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The Fierce Rise of a Young Composer

Thomas Ades, whose exuberant compositions will be showcased at the Ojai Music Festival, is a brash and sophisticated force in the classical world.

May 28, 2000|JUSTIN DAVIDSON | Justin Davidson is the chief classical and culture writer at large of Newsday

Thomas Ades, a looming young man with bulky shoulders, a rumbling voice and a large, brooding face, belongs to a category long thought to have become extinct. He is a famous composer of concert music. The situation seems to strike him as either grave or hilarious. He goes around wearing a supercilious frown that looks as if at any moment it might crack into a guffaw.

Size and seriousness, and that undercurrent of hilarity, characterize his music too. "Asyla," for example--the wild, panoramic symphony Simon Rattle and the Los Angeles Philharmonic will perform at the Ojai Music Festival on Friday--contains a movement subtitled "Ecstasio," a multiple reference to rapturous exertion, the frenzied intricacies of trance pop and to ecstasy, the chic drug of the '90s. It begins with the strings suspended in the shimmering regions of wind chimes and ozone, then a limping rhythmic figure picks up speed and intensity until it replicates on an orchestral scale the sonic assault and psychedelic seething of an urban dance club.

What startles the ear is the composer's personality, which is sophisticated, truculent, theatrical and brash. Or perhaps that is only the score's personality; Ades, mistrustful of interviews and public appearances, has taken care to present himself as inscrutable.

The festival will showcase him, along with his fellow British composer Mark-Anthony Turnage, as representative of a remarkable renaissance. Britain, a land that the international musical community once happily condescended to, has lately been experiencing an astonishing ferment of composing talent. Ades and Turnage--and Oliver Knussen, George Benjamin, Julian Anderson and Judith Weir, among others--are the creators; Rattle, the great promoter.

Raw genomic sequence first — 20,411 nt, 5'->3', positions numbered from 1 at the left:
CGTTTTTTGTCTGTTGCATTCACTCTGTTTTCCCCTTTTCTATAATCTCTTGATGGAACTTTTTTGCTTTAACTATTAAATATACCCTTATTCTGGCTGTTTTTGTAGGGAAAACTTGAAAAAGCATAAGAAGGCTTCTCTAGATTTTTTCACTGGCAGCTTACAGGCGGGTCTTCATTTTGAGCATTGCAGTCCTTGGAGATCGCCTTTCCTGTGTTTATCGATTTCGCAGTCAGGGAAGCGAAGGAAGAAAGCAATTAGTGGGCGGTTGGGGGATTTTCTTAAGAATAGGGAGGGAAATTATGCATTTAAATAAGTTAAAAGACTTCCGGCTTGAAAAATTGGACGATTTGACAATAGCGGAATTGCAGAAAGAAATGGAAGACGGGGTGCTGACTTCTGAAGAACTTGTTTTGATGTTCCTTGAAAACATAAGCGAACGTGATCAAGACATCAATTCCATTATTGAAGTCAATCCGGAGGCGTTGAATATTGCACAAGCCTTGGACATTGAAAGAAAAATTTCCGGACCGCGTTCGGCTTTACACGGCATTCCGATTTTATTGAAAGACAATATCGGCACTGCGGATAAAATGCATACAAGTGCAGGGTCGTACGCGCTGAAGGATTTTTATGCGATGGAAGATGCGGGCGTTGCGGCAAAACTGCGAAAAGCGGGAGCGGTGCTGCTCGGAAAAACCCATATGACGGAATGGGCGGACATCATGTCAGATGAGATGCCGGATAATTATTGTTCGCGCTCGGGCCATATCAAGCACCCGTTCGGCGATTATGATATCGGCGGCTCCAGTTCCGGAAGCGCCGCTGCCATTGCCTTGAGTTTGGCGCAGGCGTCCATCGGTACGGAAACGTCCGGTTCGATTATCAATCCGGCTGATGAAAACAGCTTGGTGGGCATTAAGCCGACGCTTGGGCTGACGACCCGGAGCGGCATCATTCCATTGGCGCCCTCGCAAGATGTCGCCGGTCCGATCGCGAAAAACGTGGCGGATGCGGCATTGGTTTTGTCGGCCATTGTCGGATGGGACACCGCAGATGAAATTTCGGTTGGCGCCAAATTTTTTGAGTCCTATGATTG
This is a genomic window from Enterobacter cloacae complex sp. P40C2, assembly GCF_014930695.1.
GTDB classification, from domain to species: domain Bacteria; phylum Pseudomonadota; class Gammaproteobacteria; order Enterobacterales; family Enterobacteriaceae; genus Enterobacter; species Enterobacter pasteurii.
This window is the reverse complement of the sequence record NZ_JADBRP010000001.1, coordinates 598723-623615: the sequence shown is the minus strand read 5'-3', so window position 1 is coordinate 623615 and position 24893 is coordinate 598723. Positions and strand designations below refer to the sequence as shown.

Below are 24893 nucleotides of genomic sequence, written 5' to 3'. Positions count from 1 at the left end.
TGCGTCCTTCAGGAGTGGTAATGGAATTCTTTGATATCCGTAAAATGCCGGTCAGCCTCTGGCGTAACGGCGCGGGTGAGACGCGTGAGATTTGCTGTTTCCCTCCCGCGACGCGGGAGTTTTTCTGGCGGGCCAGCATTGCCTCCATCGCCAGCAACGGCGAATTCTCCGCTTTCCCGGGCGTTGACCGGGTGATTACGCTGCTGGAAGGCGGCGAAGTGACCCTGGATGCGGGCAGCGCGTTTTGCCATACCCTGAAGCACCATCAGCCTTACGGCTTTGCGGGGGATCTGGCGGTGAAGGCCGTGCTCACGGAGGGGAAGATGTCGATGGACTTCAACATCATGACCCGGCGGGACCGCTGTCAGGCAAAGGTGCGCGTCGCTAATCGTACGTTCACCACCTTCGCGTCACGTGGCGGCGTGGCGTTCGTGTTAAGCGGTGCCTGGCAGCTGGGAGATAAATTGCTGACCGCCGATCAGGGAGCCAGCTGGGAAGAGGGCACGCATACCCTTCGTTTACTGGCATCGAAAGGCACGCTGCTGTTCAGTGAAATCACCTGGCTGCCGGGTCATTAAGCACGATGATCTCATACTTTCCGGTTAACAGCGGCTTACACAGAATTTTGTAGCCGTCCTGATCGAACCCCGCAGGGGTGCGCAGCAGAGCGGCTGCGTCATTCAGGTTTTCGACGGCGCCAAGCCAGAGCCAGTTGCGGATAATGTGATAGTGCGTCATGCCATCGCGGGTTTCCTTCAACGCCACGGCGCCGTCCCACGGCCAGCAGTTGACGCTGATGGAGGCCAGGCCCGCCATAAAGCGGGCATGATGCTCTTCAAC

As head of the City of Birmingham Symphony Orchestra for 17 years, Rattle turned a backwater into a musical hub, thanks in part to his championship of British composers. Turnage's "Momentum" helped inaugurate the orchestra's new hall in 1991. Ades' "Asyla" helped mark the end of Rattle's tenure there in 1998.

Ades, who is 29, comes from an intellectually well-nourished background. His father is a translator, his mother is scholar of Surrealist art Dawn Ades, and he was still a student at Cambridge when he became a high-art celebrity. He was first noticed in 1990 and by 1995 was a featured composer at the Aldeburgh Festival. A few years after that, he became the festival's artistic director. Since then, the beat of falling laurels has been getting louder and faster.

Commissions have come from London's Royal Opera, Rattle's Birmingham Symphony Orchestra and the New York Philharmonic. He has been named professor at the Royal Academy of Music and music director of the Birmingham Contemporary Music Group. EMI has released four all-Ades CDs, with a fifth disc coming in the fall. Late last year, "Asyla" won the $200,000 Grawemeyer Award.

It's difficult to imagine that Ades' trajectory would have been anywhere near as dramatic had he happened to be born in the U.S., where the last truly famous composer of concert music was Aaron Copland. But such things can happen in Britain. There, the insider enthusiasms of a clubby music world get ventilated by a nationalistic and hyperbolic press.

"There are eight papers in London, plus the BBC and Classic FM [radio]," says Jessica Lustig, a New York-based manager who handles young composers. "The media are centralized, so there's the opportunity to create a consensus. Here, if someone has a success in a concert in L.A., there's no guarantee that the intelligentsia in New York will even find out about it."

Ades' first professional visit to New York--to play on a concert of British chamber music sponsored by the New York Philharmonic in the spring of 1998--was a small affair, but it was unmistakably an event. His opera "Powder Her Face" had already been given in Aspen, Colo., and the Minneapolis Symphony had performed "Asyla," so the hall was filled with music world insiders who had heard more about Ades than they had heard of his music.

A ferociously gifted pianist with a penchant for outlandishness, Ades packed his shot-putter's frame into an Oscar Wilde tail coat and set off his heavy jaw with a white foulard. He bowed solemnly, then plunged into "Traced Overhead," a solo piano piece that rises explosively into the ether like a Roman candle and releases a shower of sparkling notes. Next, he played "Concerto Conciso," a piano concerto with chamber ensemble that combines the barreling rhythmic discipline and piercing precision of Stravinsky and Bartok with a sweaty abandon reminiscent of rocker Jerry Lee Lewis or of maverick American keyboard-bangers of the 1940s like Henry Cowell or Carl Ruggles.

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